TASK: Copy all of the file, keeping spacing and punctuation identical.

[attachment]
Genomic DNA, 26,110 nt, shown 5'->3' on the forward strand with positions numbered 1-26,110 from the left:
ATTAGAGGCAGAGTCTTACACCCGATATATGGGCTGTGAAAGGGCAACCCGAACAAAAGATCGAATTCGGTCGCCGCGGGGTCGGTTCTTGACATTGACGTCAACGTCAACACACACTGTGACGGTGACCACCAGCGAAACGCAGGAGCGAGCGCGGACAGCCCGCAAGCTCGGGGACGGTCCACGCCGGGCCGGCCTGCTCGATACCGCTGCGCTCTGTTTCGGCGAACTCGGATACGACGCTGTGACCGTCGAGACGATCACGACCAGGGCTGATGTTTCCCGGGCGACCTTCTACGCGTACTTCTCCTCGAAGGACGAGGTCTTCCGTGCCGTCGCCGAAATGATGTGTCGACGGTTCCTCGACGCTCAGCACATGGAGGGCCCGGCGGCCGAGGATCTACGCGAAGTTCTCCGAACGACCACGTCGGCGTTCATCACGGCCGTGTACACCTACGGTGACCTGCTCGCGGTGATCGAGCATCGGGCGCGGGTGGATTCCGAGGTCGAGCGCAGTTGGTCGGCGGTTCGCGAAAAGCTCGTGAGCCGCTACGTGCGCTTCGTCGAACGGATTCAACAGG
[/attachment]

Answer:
Genomic DNA, 26,110 nt, shown 5'->3' on the forward strand with positions numbered 1-26,110 from the left:
ATTAGAGGCAGAGTCTTACACCCGATATATGGGCTGTGAAAGGGCAACCCGAACAAAAGATCGAATTCGGTCGCCGCGGGGTCGGTTCTTGACATTGACGTCAACGTCAACACACACTGTGACGGTGACCACCAGCGAAACGCAGGAGCGAGCGCGGACAGCCCGCAAGCTCGGGGACGGTCCACGCCGGGCCGGCCTGCTCGATACCGCTGCGCTCTGTTTCGGCGAACTCGGATACGACGCTGTGACCGTCGAGACGATCACGACCAGGGCTGATGTTTCCCGGGCGACCTTCTACGCGTACTTCTCCTCGAAGGACGAGGTCTTCCGTGCCGTCGCCGAAATGATGTGTCGACGGTTCCTCGACGCTCAGCACATGGAGGGCCCGGCGGCCGAGGATCTACGCGAAGTTCTCCGAACGACCACGTCGGCGTTCATCACGGCCGTGTACACCTACGGTGACCTGCTCGCGGTGATCGAGCATCGGGCGCGGGTGGATTCCGAGGTCGAGCGCAGTTGGTCGGCGGTTCGCGAAAAGCTCGTGAGCCGCTACGTGCGCTTCGTCGAACGGATTCAACAGG